Yesterday, the Discovery Institute distributed a press release about how Judge Jones used rather a lot of the plaintiffs’s proposed findings of facts in his decision in the Kitzmiller v. Dover Area School District case. Any number of respondents have pointed out that judges do use proposed findings of fact in decisions, sometimes quite extensively.
The York Dispatch, one of the two regional papers covering the Dover, PA area, has an opinion piece about the DI’s press release.
Note to Seattle: That’s not how it works, folks. At least not in the last 200 years of American jurisprudence. Judge Jones’ credibility remains intact, Discovery Institute’s claims flop.
As ACLU attorney Witold Walczak points out, it’s standard procedure for jurists to cite, in their rulings findings of facts from attorneys involved in cases they are deciding.
P.S. to Seattle. The intelligent design argument lost big time in the Dover Area School District case. Pick your fight somewhere else.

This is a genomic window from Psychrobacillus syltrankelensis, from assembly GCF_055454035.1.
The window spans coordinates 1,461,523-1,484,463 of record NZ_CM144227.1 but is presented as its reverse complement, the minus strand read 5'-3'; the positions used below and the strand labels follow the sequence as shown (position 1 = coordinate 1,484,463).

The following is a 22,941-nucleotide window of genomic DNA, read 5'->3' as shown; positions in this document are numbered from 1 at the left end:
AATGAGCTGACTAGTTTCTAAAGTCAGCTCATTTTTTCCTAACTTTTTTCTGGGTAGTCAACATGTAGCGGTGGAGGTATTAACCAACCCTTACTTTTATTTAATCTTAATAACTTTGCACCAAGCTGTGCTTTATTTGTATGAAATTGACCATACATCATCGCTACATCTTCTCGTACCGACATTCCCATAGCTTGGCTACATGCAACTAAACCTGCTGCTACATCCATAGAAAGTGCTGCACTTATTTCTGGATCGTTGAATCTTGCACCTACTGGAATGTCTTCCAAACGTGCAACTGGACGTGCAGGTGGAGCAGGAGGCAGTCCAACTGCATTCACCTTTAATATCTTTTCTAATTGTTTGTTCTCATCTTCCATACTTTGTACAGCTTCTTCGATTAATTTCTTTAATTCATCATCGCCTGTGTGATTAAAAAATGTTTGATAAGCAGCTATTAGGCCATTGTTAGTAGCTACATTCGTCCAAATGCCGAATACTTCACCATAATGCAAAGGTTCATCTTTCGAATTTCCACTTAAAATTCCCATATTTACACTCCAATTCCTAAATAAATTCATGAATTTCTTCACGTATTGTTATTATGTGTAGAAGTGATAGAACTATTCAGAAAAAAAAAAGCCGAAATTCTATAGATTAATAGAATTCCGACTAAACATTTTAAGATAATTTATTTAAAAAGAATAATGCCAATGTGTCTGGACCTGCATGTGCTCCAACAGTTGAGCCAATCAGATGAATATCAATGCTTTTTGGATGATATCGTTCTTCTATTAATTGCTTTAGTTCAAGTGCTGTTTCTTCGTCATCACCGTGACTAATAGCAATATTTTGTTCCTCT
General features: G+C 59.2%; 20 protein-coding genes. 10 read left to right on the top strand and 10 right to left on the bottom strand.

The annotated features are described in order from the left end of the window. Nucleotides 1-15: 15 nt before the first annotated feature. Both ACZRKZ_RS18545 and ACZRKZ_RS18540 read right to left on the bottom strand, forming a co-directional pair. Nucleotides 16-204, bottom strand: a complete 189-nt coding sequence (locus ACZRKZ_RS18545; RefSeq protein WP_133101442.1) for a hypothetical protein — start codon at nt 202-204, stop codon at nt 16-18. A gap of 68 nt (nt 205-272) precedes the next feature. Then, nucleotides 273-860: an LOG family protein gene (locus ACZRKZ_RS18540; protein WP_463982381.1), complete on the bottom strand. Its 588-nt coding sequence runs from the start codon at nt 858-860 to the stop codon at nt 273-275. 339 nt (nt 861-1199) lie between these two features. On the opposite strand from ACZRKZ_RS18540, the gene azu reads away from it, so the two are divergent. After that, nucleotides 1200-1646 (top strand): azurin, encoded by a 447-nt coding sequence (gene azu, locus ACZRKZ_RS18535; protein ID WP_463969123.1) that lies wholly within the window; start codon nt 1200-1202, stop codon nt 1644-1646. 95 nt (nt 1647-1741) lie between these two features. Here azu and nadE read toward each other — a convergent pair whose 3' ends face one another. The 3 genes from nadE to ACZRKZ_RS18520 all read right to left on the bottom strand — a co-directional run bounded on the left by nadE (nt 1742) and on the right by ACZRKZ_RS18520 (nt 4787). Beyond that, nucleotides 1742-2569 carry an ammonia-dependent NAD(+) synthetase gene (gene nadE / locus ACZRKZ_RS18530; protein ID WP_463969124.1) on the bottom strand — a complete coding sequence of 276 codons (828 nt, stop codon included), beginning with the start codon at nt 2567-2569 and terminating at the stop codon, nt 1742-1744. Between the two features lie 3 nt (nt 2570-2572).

“Intelligent design” is a populist socio-political movement that many communities have found doesn’t suit the populace, once they learn that the DI’s brand of “intelligent design” is actually a narrow religious viewpoint, and not the high-minded connotation most people assign to the phrase “intelligent design” in their ignorance of the actual content the antievolutionists give it.<= get_option(\'vc_tag\') ?>> = get_option(\'vc_text_before\') ?> 4539 = get_option(\'vc_human_count_text_many\') ?> = get_option(\'vc_preposition\') ?> 1557 = get_option(\'vc_human_viewers_text_many\') ?> = get_option(\'vc_tag\') ?>>